By Kristina Pecorelli, Economics Research and Analysis Project Manager
This week, NYCEDC released the latest Neighborhood Trends & Insights report that explores the evolving neighborhood of Astoria, Queens.
Astoria, a neighborhood in northwest Queens, is home to a wide array of residents from all over the world. In 2009, National Geographic’s Genographic Project, in conjunction with IBM, compared the DNA of Astoria residents along 30th Avenue with samples taken from hundreds of indigenous populations. They described the neighborhood as “one of the most ethnically diverse communities on Earth,” with Astoria residents possessing the genetic markers of nearly every major migratory event in history. So, it’s no surprise that Astoria offers an extremely diverse gastronomical scene, with more than 560 restaurants serving up 55 different types of cuisine.
The map above helps illustrate the sheer number of places tending to the varied palettes of Astoria patrons, as well as the relative clustering of such restaurants throughout the neighborhood.
The rise in the number of Astoria residents ages 25 to 34 years old suggests that the combination of bustling street life and close proximity to Manhattan makes it one of New York City’s most in-demand neighborhoods.
For more on how Astoria has grown as a residential and commercial district, check out our full report:
Did you know that the number of Brooklyn residents bicycling to work jumped 136% from 2006 to 2012?
Listen to economists at NYCEDC discuss this and more of the latest commuting trends from this month’s Economic Snapshot.
Coney Island’s Luna Park is officially open!
Just in time for warmer weather, Coney Island officially opened for the season on Palm Sunday. Crowds filled the Boardwalk and lined up for rides on the Cyclone roller coaster.
Check out some of the highlights from Opening Day on our blog.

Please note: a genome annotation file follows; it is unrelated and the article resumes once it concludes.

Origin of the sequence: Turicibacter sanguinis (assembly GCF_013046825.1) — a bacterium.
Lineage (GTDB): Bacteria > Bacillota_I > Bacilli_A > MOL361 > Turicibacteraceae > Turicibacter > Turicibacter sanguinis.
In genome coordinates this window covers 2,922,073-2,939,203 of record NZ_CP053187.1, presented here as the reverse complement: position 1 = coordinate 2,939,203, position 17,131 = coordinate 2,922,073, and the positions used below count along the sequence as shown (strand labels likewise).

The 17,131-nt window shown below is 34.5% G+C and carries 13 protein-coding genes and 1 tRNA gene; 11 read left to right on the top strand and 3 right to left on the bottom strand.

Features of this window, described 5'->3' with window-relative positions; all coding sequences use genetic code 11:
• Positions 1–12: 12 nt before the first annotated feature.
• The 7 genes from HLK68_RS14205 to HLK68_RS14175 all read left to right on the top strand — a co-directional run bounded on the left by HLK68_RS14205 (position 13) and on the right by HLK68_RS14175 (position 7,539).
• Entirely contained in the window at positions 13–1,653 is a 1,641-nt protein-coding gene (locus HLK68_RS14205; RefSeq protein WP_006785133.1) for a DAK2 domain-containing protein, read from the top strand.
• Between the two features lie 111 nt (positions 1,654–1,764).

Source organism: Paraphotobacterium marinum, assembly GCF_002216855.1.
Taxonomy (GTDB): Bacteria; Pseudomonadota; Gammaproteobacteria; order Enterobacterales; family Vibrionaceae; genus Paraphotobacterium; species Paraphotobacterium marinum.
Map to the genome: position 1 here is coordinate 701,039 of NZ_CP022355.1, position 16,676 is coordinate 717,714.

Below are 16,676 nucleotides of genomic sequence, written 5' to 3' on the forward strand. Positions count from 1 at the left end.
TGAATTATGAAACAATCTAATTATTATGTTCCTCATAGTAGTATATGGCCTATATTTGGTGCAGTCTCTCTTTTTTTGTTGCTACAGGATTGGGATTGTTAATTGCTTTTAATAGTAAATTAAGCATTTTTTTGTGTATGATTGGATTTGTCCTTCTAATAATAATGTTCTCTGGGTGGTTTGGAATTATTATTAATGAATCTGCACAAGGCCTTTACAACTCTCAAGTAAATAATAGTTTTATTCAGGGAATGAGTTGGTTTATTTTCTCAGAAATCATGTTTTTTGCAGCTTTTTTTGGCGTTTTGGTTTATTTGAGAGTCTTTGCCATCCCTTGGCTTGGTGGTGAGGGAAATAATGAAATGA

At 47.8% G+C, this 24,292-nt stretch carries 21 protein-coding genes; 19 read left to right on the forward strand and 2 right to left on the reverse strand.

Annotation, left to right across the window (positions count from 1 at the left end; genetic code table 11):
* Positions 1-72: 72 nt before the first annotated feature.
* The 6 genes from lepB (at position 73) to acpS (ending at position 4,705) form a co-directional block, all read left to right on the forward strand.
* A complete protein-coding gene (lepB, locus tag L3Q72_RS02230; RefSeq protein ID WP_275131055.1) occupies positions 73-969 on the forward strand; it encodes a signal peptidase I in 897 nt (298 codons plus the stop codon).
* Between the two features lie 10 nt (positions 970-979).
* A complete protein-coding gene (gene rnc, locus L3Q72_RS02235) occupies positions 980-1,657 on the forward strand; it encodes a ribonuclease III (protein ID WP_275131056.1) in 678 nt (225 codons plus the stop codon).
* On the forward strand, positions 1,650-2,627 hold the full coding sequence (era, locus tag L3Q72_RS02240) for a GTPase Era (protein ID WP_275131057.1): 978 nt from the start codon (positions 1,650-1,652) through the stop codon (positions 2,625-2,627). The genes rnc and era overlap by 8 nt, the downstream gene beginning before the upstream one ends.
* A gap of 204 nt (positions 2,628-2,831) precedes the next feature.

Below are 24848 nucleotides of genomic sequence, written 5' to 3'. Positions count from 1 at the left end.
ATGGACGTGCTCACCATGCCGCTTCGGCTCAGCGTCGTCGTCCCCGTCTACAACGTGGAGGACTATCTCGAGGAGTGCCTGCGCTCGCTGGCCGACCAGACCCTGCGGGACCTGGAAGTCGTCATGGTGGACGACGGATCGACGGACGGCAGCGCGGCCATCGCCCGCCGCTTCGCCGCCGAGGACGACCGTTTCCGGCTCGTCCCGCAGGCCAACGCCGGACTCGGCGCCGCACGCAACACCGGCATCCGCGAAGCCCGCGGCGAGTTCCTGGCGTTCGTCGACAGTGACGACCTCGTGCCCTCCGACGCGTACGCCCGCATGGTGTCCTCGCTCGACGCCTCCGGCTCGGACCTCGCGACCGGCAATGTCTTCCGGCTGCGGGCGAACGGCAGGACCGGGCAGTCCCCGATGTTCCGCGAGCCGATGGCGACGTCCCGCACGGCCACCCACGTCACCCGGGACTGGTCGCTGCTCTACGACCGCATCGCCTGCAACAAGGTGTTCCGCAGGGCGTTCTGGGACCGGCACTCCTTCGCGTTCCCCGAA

An incredible new use of technology in New York City’s transit system:
You look at the map, you tap your intended destination, and the map will draw your route, including any transfers along the way. It’s an interface that puts Google Maps to shame. >Fast Company, NYC Subways Deploy A Touch-Screen Network, Complete With Apps
Last week, NYCEDC hosted an info session for Competition To Help Reach Immigrant Ventures and Entrepreneurs (THRIVE). In its third year, the program encourages new and innovative ideas that assist immigrant entrepreneurs in starting, operating, and expanding their businesses in New York City.
The session brought together past THRIVE winners to share tips and insights on the application process. The panel included four previous first and second place winners: Queens Economic Development Corporation (QEDC), BOC Network, New York Public Library (NYPL), and last year’s grand prize winner CAMBA (pictured above).
In case you missed it, check out our post on the blog with key advice from the session’s Q&A answered collectively by the panel and by past winners.
Interested in applying to this year’s program?
Competition THRIVE invites organizations to develop proposals that promote scalable growth opportunities for New York City’s immigrant-entrepreneurial community. Plans should be innovative and enable immigrant entrepreneurs to start, operate, and expand their businesses in New York City. Five finalists will receive $25,000 to pilot their program. Following the pilot period, one winner will receive an additional $100,000.
Pilot proposals should be admitted via email by May 8, 2014. More information about Competition THRIVE can be found here.
In partnership with Capital Business Credit, we are launching a fund to provide low-interest production financing to NYC designers.
The NYC Fashion Production Fund (NYCFPF) was organized to support NYC-based emerging designers with financing to ensure that the City remains the premier destination for fashion design talent.
Learn more about the Production Fund here.
Target Health is a Made in NYC health company, founded by couple Jules Mitchel and Joyce Hays. Serving the pharmaceutical community since 1993, the company has met incredible success in its 20 years through innovative optimization of drugs, biologics, and devices.
We spoke with co-founder Jules Mitchel about Target Health’s mission and why they are proud to be in NYC.
Congratulations to this year’s NYC Next Idea winner, Senvol, and runner-up, AirCare Labs!
This was an extremely competitive year with over 240 submissions across 51 countries. Six finalists pitched at Wednesday’s final ceremony, with impressive pitches all-around!
Senvol will receive $35,000, six months of free office space at Columbia Startup Lab and pro bono services from GLG Share, JustWorks, and Michael Kasdan with Wiggin and Dana LLP. AirCare will receive six months of free office space at Columbia Startup Lab.
Learn more about this year’s competition and the finalists in the official release.